Cooker reduces black carbon problem

By Roger Harrabin
Environment analyst

media captionWhy the old stove causes so much pollution - and how the new stove works

It's a wonder gadget. It safeguards eyes and lungs.

It protects glaciers from melting. It saves forests. This miracle device is... a cooker.

The organisation Global Alliance for Clean Cookstoves says the smoky mud stoves used in developing countries are a health problem that disproportionately affects women.

In many traditional societies, cooking and fuel collection remains a woman's responsibility. And the black smoke from these stoves is wrecking the health of millions of people each year.

It's only more recently acknowledged that the black smoke from the stoves is also heating the atmosphere and contributing to the decline of glaciers.

Sooty particles from the open fires drift up to mountains where they settle on gleaming white ice, making it darker and more prone to absorbing heat from the Sun.

A recent paper concluded that soot from Europe's industrial revolution could have shrunk Alpine glaciers.

The same is happening now in the Himalayas where the glaciers supply tens of millions of people with meltwater which keeps rivers flowing during the dry season.

A remedy that tackles both problems is a new-style cooker which reduces smoke by 80%. It also needs only half as much wood fuel, which reduces the strain on forests and saves people time.

image captionThe design for the new stove is open-source

The mini marvel we witnessed in blazing action at Tanda in the North Indian state of Uttar Pradesh is a twin stainless steel cylinder resembling a small bathroom pedal bin. The heat is controlled with remarkable precision by a battery-powered fan beneath.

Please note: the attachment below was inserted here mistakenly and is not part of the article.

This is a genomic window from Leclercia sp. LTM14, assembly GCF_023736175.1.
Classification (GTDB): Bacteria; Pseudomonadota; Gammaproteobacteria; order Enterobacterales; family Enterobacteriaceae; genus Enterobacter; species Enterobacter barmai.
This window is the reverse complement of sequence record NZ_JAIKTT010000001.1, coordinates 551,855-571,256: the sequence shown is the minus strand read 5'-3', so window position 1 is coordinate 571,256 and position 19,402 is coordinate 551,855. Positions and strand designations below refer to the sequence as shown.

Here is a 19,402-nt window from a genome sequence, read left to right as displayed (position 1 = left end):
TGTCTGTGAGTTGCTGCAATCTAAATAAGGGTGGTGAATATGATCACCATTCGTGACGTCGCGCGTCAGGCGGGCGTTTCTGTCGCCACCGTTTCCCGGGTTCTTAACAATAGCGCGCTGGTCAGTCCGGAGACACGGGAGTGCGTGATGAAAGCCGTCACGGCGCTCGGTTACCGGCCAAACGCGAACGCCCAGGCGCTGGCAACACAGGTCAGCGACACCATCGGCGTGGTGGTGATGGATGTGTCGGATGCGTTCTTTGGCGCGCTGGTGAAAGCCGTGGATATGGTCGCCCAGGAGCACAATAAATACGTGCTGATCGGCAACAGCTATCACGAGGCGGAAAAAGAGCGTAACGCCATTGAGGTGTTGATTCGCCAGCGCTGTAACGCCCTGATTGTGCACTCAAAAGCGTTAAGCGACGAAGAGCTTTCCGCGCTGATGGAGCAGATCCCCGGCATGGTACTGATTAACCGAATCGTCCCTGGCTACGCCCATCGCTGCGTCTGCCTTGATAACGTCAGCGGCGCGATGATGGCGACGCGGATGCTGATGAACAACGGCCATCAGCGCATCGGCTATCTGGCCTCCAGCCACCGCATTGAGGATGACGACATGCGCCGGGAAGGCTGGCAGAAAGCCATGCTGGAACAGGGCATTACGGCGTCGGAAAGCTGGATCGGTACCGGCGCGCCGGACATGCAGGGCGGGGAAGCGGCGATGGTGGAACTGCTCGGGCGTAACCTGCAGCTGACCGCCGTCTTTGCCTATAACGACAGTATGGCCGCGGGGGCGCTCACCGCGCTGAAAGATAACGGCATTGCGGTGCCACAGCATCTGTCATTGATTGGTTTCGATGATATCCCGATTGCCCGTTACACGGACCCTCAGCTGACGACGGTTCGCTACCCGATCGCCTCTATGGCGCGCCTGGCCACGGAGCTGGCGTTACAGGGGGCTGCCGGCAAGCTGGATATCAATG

The local shop-keeper has bought the stove for his four daughters who do the cooking in the family. One, Sonali Maurya, tells me they're delighted because the old mud stove sometimes made the kitchen unpleasantly hot, turned the pots black and making her sisters cough.

You can see how the smoke and heat have charred and blackened the beams of the kitchen lean-to.

The cooker, designed by a Delhi research institute, Teri, cost about £40 under a scheme supported by UK taxpayers' aid. The design has also also been made open-source. But the alliance keeps a catalogue of other clean cook stoves.

The task is to get models like it to the estimated 2.5 billion people worldwide that currently rely on mud stoves.

media captionThe BBC's film crew's long trip to the Batal glacier

The glacier connection might help raise the necessary cash. Western governments are struggling to cut the CO2 emissions that have heated the planet.

It's much easier to tackle the more contained warming created by black smoke from cooking stoves.

We took a rocky road to visit Batal glacier, north-west of Tanda to see how the ice is shrinking. The effects of black smoke are so subtle that they're invisible to the eye.

There's great uncertainty about exactly how much damage is caused by climate change and how much by the black smoke.

But the latest report from the Intergovernmental Panel on Climate Change (IPCC) this week, will accept a growing body of evidence that the smoke from stoves, diesel engines and crop burning does indeed warm glaciers.

The Global Alliance for Clean Cookstoves aims to bind the US and developing countries in an enterprise of mutual interest to promote the uptake of clean cookers. But progress has been slow.

Unlike the CO2 emissions that are warming the planet and shrinking the glaciers, black carbon is a problem that is contained, with a comparatively straightforward solution – if there’s the will to do it.

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